- The European Council is where the real power of the EU lies.
- It comprises the heads of government of each member state (for example the UK Prime Minister) plus the President of the Council and the President of the European Commission.
- The President of the Council and the President of the Commission do not have voting rights within the Council.
- It decides and formulates overall EU policy agenda and passes specific suggestions for new EU laws to the European Commission, who investigate and write up the proposal in more detail.
- The Council also resolves issues that may arise at lower levels of the EU and leads in formulating the EU’s collective foreign policy.
- As the Council is formed of national leaders it represents the executive power of the member states of the EU and is the EU’s ultimate political authority, should this power be needed.
"The European Council is where the power of the EU lies. It determines overall EU policy and is composed of the elected heads of government of the EU plus the President of the European Commission and the President of the Council. The Presidents do not have voting rights in the Council."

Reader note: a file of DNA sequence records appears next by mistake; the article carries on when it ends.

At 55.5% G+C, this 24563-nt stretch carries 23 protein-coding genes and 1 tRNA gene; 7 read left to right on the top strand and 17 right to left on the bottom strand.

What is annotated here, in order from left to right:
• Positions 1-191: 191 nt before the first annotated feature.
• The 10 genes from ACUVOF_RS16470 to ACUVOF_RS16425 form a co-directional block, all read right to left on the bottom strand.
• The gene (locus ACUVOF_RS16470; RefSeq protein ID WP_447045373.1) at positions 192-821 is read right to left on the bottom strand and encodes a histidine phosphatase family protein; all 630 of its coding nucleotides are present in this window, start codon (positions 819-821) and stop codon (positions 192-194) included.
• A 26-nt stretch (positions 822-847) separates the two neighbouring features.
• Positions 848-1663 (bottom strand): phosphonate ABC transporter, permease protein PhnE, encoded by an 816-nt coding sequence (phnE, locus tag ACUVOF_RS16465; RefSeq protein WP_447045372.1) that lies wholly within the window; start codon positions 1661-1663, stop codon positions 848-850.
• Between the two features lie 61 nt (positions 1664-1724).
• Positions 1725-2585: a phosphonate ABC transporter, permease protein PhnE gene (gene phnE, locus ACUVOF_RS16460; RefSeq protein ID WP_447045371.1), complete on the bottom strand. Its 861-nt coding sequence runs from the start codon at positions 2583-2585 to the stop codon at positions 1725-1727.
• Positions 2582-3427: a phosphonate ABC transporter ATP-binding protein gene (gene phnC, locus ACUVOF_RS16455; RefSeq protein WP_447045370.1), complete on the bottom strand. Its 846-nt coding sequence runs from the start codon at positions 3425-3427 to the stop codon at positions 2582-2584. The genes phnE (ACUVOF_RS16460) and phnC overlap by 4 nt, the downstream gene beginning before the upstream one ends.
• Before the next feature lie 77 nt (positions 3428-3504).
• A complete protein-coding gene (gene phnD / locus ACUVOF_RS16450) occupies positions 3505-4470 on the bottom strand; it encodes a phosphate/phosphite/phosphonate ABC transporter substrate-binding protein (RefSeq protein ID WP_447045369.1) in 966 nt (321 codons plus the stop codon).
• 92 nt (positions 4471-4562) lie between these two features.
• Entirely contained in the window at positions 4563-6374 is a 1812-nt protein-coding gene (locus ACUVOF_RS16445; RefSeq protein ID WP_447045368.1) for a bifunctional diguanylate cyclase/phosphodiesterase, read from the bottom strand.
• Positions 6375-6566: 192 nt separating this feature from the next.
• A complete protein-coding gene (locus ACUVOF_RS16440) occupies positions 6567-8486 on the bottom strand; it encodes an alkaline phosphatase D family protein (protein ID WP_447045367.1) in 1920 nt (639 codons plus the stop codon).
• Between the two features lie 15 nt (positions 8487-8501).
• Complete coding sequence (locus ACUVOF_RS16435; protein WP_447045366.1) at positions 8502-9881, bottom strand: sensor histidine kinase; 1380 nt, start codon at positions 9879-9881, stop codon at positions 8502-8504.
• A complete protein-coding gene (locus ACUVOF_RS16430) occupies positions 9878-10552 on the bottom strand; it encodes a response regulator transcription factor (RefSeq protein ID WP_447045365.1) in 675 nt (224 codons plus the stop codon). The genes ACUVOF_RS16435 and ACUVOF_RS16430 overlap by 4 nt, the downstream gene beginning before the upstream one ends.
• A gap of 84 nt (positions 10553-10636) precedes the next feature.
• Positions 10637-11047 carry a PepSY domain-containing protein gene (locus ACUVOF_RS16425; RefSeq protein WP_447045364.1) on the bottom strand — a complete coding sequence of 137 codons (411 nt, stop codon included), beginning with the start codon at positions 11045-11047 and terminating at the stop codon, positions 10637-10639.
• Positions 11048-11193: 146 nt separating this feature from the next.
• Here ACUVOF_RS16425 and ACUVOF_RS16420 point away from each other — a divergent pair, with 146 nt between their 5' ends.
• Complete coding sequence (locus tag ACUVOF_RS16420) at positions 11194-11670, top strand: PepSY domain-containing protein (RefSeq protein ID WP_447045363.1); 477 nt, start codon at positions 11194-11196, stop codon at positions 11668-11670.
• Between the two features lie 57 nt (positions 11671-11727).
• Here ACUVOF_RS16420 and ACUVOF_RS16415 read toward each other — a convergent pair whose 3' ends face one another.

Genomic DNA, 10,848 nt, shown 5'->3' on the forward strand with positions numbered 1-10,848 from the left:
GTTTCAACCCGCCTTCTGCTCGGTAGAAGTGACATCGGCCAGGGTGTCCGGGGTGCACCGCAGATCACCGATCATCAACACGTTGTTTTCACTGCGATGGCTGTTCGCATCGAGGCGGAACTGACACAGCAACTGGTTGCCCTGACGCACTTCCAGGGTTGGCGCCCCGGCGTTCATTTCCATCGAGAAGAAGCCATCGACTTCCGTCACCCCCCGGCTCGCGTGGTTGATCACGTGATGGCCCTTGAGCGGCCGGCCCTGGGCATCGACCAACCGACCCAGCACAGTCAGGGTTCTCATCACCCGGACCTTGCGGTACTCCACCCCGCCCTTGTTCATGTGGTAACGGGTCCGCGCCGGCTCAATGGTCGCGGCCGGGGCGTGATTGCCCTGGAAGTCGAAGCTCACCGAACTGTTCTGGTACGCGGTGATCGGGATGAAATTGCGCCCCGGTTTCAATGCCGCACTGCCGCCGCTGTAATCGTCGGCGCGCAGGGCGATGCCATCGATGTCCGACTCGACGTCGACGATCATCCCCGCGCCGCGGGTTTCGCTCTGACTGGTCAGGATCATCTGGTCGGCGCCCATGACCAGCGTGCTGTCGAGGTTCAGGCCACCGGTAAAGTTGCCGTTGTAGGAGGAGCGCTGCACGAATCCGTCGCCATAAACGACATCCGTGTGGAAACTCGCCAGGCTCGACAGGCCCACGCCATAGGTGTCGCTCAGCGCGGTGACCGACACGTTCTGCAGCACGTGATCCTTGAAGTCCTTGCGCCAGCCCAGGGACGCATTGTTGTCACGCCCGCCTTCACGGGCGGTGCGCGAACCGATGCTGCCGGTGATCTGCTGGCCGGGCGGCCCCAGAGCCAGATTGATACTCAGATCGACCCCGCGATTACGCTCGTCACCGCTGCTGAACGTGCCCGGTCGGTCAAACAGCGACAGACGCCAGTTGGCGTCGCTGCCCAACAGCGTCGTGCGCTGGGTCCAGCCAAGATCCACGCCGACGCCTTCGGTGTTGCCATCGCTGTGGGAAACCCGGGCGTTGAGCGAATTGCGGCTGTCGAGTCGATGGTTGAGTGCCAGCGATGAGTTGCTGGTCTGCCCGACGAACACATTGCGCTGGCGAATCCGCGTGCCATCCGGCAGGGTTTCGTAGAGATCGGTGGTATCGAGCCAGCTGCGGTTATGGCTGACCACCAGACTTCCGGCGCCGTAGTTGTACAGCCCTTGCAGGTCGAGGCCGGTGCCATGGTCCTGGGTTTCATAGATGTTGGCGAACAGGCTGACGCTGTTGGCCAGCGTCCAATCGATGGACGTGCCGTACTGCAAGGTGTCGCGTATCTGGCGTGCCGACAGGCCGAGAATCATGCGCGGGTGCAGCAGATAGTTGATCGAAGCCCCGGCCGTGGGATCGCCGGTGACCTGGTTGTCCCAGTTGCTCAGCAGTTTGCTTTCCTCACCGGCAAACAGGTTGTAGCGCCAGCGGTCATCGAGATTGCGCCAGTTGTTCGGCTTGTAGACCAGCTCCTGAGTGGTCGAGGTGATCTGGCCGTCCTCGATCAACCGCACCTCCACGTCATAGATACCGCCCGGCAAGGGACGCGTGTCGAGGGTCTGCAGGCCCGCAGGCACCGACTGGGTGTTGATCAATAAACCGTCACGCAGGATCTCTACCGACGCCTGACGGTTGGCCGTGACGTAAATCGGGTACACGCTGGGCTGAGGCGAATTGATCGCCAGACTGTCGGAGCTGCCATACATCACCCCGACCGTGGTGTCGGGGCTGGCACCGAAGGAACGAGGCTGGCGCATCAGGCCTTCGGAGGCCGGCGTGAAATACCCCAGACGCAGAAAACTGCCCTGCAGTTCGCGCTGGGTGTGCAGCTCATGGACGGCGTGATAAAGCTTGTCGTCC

The European Council is the head of the EU political pyramid although its direct powers are somewhat limited. It has a guiding, strategic role in most areas, although in “high profile” policy areas such as foreign relations it has more influence. It is composed of the elected heads of government of each EU member state (for example, the serving UK Prime Minister, French President and German Chancellor) plus the President of the Council and the President of the Commission. The Presidents of the Council and Commission do not vote in Council debates. The President of the Council is elected by the members of the Council (i.e. the heads of EU member state governments) for a period of two and a half years, with the possibility of re-election for one further term of the same length. The current President is Donald Tusk who was initially elected on 1st December 2014 until 31st May 2017 and was subsequently re-elected for a further term on 9th March 2017. His role is to prepare for and organise meetings of the Council, to find consensus amongst its members and to report back to the European Parliament after each meeting of the Council (which take place at least twice every six months).